Tuesday, August 25, 2009

GOOD NEWS and some BAD NEWS...

THE GOOD NEWS: So the good news is...I installed my hive back to its original location today without a hitch. Even though it was mostly overcast, I decided to go ahead and get it done since the threat of thunderstorms loomed in the forecast. Like I did when I moved it a few feet ahead to install my new custom made hive stand, I decided to move it piece by piece, and while I had everything apart, do an inspection. A few puffs of smoke is all it took, and that was at the entrance. I didn't even have to use any when I took the top cover off, and surprisingly, I wasn't swarmed by inquisitive bees wanting to know who was invading the premises. I moved the top super first and off to the side, then put the lower brood box in its new location. And while I had the boxes apart, I did my inspection of the top chamber first since that's where the queen laid eggs last week (she laid none in the bottom chamber at all last week).

So after I finished inspecting both boxes, I put it all back together again, then I put a piece of corrugated cardboard in front of the entrance to act as a landing board -- that's to keep the girls from falling through the cracks of the heavy mesh screen on top of the stand. A friend of mine owns a sign shop, and he gave me about ten sheets of the corrugated board that were considered mistakes and couldn't be used. Then I put the bamboo reed back over the entrance so the girls would re-orient themselves, but honestly, I don't think it was necessary. As soon as I got the hive back together and put the hive-top feeder back on, they were flying in and out like crazy, and I noticed that quite a few were buzzing all in front of the hive. Maybe they were re-orientating themselves -- or maybe just irritated by something blocking the front door. Either way, all is back to normal as far as location is concerned and all the moving around is over for now.

THE BAD NEWS! Unfortunately, it looks like something is wrong with my queen still. This afternoon I found one frame out of twenty frames that contained with eggs. That's it, one frame of newly laid eggs -- and no more. Although she has plenty of places to lay, especially in the bottom chamber, she's laid one frame of eggs in the top chamber, on both sides of the frame, and that's it. And what's really odd, I couldn't even find the eggs from last week's inspection with Don Hopkins, the state's chief apiary inspector. Its like she lays eggs and then they just disappear. And I didn't find one larvae or capped cell in the entire hive -- none at all. I found about six drone cells but nothing else. And they're bringing in pollen, there was plenty of nectar there, and they're making honey like crazy -- but that's it.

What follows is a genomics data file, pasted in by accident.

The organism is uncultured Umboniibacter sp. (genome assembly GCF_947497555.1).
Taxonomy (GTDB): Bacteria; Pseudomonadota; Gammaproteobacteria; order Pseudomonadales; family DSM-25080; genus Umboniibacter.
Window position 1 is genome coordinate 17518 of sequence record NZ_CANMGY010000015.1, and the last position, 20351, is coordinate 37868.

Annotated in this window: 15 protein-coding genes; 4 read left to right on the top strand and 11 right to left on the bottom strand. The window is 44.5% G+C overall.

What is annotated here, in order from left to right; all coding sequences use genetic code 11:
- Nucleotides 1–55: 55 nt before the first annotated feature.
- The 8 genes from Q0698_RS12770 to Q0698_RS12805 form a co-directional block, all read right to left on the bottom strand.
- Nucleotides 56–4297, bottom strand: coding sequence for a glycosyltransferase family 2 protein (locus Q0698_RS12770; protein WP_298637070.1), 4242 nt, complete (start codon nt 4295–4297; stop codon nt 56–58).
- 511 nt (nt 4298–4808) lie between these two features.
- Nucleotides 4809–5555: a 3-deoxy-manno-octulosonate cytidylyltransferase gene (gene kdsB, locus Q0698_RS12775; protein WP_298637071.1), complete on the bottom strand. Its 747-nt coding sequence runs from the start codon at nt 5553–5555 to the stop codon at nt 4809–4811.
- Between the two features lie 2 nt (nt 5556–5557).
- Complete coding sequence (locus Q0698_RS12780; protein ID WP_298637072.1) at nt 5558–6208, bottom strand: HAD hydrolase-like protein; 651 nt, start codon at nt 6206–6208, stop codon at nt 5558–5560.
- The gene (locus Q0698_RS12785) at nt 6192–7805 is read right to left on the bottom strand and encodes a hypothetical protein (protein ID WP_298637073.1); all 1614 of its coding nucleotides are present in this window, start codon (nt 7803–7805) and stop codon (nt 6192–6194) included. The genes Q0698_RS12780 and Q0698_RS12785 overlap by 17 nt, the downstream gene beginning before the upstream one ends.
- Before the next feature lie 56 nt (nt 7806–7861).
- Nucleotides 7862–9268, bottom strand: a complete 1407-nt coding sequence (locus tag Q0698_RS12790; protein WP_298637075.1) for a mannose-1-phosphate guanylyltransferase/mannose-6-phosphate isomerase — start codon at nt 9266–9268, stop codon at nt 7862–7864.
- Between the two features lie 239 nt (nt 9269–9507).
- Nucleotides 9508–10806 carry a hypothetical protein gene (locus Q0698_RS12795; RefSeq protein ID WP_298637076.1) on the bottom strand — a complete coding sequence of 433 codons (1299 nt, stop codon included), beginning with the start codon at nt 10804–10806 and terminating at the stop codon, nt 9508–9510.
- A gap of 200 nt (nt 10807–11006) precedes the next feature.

So I called Betsy at Busy Bee Apiaries in Carrboro, North Carolina, and we put our heads together -- and we're both perplexed by it all. She told me that the colony will sometimes eat the eggs when they have no other food coming in, but with the syrup I'm feeding and the pollen they're bringing in, that shouldn't be a problem. But it looks like something is causing her to be sporatic and not doing very well, so I made the decision to replace her. I ordered a new queen and I get her Wednesday morning -- so as soon as I get back home, I'll introduce her to the hive.

The old queen? Well, I may not have to "pinch" her after all. Betsy told me that if I could find her, please bring her and some attendants to the apiary on Wednesday..and she wants to hive her and see what she's doing. I told Besty that if I can find her before I leave on Wednesday, I'll certainly do just that. But if time escapes me, it looks like she'll have to go to that great apiary in the sky, but I plan to try to find her and take her with me. I really don't want to do anything to her, to have to put her down...I'd much rather her spend out her days as an observation queen and to possibly help the experts figure out what is going on with her. Who knows...maybe she has something that could be named "Mark's Syndrome" -- and my queen will go down in the history books!

More on what happens after my Wednesday escapade to Carrboro!

Until next time friends, BEE viligent!

1 comment:

  1. Hi Mark. Hope your queen gets to continue her life in an observation hive. I plan to let my bees make their own queens when the time comes. I'm trying, as much as possible, to let my colonies behave as they would in a wild setting. As time goes on, we'll see how that works out. Enjoy the day in Carrboro. They have a wonderful farmer's market on Saturdays.



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